Purpletop Grass is a perennial warm-season grass native to the East Coast and Southern Plains of the United States. It is a bunchgrass that when planted en masse puts a stunning reddish-purple top onto fields and meadows in mid-summer to early autumn. The purple seed heads are covered with an oily substance inspiring another common name, Grease Grass. Purpletop Grass is often found in pastures, woodland edges, and along railroad lines. Because it is tolerant of road salt, it is often found along roadside ditches – especially in New England.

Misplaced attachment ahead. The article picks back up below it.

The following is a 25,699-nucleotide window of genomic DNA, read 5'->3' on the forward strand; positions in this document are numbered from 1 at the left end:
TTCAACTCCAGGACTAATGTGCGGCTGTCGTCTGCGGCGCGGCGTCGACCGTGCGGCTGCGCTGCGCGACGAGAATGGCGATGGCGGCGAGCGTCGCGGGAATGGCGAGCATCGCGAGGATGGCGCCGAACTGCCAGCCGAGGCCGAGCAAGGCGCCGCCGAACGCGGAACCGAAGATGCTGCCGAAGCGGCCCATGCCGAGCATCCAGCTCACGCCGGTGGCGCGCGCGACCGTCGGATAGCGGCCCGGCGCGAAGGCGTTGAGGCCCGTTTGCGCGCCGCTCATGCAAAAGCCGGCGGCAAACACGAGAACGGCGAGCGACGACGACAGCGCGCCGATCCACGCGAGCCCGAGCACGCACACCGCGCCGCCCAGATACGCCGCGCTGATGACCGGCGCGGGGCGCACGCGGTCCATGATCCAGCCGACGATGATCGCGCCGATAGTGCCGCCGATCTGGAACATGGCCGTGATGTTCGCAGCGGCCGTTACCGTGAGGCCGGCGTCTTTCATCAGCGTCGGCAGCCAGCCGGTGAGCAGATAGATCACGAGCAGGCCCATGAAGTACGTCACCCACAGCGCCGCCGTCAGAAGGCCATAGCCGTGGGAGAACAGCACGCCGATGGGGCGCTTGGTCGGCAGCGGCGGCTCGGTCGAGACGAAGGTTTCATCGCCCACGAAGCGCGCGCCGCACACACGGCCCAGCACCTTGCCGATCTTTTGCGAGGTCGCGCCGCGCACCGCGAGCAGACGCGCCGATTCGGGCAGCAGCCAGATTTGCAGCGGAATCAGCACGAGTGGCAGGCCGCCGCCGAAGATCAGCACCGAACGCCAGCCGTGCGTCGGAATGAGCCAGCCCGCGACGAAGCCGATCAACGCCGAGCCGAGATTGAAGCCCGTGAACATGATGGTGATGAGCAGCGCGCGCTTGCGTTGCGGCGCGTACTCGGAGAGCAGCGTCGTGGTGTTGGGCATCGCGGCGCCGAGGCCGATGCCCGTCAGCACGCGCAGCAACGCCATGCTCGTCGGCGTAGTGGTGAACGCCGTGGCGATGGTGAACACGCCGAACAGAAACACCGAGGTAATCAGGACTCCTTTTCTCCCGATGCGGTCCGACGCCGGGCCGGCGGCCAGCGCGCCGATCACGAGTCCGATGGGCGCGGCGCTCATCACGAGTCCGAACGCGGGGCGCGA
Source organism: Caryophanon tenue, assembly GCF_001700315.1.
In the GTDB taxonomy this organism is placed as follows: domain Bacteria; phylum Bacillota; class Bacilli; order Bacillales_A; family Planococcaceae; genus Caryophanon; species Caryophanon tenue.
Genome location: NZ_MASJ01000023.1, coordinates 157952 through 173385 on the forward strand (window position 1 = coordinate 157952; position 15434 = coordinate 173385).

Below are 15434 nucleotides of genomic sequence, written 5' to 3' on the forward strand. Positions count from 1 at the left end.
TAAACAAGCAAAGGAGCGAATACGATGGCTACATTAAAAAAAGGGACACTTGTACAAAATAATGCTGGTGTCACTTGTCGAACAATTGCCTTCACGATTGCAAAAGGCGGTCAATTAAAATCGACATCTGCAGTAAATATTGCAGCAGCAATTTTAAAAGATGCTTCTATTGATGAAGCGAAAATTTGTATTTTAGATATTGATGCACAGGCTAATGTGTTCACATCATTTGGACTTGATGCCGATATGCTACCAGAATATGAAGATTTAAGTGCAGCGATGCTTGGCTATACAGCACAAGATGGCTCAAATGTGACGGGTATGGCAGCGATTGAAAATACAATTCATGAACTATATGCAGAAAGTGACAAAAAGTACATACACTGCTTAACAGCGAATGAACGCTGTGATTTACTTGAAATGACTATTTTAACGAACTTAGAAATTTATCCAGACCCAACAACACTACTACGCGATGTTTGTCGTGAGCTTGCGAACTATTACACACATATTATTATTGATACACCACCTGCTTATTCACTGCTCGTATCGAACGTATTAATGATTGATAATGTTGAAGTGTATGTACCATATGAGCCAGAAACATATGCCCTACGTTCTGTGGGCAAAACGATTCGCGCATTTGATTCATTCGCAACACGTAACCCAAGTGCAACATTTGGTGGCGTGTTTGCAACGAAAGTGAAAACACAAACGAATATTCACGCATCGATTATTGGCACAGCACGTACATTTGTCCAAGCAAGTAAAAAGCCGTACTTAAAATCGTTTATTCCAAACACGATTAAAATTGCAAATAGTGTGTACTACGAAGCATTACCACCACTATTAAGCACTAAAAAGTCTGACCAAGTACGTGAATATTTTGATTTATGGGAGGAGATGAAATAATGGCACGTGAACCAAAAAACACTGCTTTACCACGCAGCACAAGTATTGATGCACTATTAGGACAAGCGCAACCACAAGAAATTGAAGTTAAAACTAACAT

This species is the larval host of a number of butterflies and moths, including Cercyonis pegala (Common Wood Nymph), Polites origenes (Crossline Skipper), Pompeius verna (Little Glassywing), and Poanes viator (Broad-winged Skipper). Seeds are eaten by birds.
Easily grown in average, dry to medium, well-drained soils in full sun. Tolerates wide range soils including heavy clay. Tolerates drought. Cut to the ground in late winter before new growth appears. May self-seed in optimum growing conditions.